Over the weekend, I came across two lamentations from a policeman and a teacher.
Now these are the two groups of people that should not be unhappy if you want a peaceful life.
The one about teachers was said to be written by a teacher who felt that teachers were being treated harshly and unjustly by the Ghana Education Service (GES).
The cri de Coeur from the teacher was triggered by the announcement from the Service that 10 teachers had been sacked for various infringements against the law.
Six of them had been sacked for sexual misconduct with students and four for stealing.
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Now this write-up was not seriously contesting the guilt of those who had been sacked.
The complaint was that you do not expose or disgrace your own.
The rhetorical question was posed as to when the last time was that anybody saw or heard about any professional body sacking or sanctioning a member and publishing the fact.
The claim went into specifics and mentioned the clergy, politicians, police and military as professions that would never make public disciplinary sanctions against members.
I was interested in this claim because my experience with the GES and the way they deal with erring teachers was quite different.
Indeed, it is a story I tell regularly that the practice at the GES was that if a teacher did something wrong, a committee would be set up to investigate the matter; this would be done diligently and a detailed report would be written.
Transfer as punishment
The interesting thing was that no matter what the teacher had been accused of or found guilty of, the last line of the report always read: Recommendation, To be transferred.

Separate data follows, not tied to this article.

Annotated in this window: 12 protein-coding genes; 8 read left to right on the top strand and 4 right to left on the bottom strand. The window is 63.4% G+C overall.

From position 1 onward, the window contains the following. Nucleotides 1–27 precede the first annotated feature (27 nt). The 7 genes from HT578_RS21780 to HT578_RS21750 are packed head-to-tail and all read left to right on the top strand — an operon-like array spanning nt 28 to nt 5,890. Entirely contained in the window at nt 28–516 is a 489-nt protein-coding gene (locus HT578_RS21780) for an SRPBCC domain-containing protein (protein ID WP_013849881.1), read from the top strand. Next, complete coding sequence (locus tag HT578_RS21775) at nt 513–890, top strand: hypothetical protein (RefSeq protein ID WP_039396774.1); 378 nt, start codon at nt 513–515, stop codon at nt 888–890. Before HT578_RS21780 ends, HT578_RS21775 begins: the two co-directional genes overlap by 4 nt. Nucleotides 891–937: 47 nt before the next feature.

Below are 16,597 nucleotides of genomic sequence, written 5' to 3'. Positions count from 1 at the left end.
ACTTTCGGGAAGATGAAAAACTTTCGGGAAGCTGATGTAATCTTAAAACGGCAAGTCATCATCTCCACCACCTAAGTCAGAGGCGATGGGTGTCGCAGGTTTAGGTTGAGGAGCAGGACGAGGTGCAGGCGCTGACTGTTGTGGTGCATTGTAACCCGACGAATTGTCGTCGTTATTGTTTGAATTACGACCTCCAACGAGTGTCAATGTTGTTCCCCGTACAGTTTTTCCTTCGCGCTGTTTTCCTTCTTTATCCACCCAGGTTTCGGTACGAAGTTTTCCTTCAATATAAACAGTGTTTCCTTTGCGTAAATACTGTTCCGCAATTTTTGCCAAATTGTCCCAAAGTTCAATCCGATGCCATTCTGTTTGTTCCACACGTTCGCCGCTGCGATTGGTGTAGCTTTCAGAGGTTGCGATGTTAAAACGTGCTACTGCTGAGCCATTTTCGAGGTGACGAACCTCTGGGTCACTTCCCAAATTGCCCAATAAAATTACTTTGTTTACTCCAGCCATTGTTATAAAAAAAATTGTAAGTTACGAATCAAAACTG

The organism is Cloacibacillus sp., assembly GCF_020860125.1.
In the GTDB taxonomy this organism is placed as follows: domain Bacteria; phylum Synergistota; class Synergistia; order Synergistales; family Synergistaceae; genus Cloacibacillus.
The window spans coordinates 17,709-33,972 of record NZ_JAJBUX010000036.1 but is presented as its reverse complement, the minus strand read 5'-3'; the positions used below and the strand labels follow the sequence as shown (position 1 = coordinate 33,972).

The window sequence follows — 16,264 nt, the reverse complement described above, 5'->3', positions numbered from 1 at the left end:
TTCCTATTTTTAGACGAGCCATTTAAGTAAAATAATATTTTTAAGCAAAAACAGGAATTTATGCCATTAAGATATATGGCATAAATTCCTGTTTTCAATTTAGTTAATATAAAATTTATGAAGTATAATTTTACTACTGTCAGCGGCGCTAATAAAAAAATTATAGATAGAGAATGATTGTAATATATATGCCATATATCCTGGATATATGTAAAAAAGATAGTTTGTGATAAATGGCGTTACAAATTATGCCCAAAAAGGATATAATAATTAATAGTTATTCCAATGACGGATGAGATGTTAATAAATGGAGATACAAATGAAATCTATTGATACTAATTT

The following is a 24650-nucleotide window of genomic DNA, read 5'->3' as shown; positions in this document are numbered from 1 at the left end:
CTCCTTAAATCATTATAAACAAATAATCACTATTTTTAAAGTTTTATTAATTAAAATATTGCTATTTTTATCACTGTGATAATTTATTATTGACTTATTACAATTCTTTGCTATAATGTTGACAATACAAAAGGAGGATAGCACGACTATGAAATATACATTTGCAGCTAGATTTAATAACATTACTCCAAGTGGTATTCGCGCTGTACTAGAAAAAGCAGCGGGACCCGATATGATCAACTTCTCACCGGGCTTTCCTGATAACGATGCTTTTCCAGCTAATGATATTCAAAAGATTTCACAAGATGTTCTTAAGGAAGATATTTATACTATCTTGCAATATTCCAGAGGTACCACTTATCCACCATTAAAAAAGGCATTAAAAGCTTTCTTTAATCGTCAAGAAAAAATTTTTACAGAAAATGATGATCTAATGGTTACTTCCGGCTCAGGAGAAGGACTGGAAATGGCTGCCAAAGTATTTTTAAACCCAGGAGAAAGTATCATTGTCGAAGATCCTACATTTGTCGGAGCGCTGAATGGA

It could be rape, it could be chronic drunkenness, it could be assault, it could be theft and even though I never saw one, I suspect it could even be murder, and the recommendation at the end of the report would be To be transferred.
I get the feeling that this complaint is not even about the severity of the punishment meted to the 10 teachers, the pain comes from the names of the teachers being made public and by their own professional body.
Our complainant is not impressed by the explanation that this extreme measure was taken to serve as a deterrent to other teachers that might be tempted to go along similar lines.
He argues that the integrity of the profession is undermined by naming and shaming the teachers.
So, I turn my mind to the clergy because our teacher cites the clergy as one of the professions that would normally protect their own. I am afraid our teacher has not been following the news.
I bet the Catholic Church wished they had exposed their erring priests themselves instead of being dragged, kicking and screaming into admitting that something very wrong has been going on with some of their priests abusing young people in their care.
Who knows, if the practice was for erring priests to be exposed by the Church, the problem might not have reached the proportions it did.
The Church has found itself in a mess precisely because for years, it had adopted the GES attitude of recommending transfers as punishment or solution to serious problems.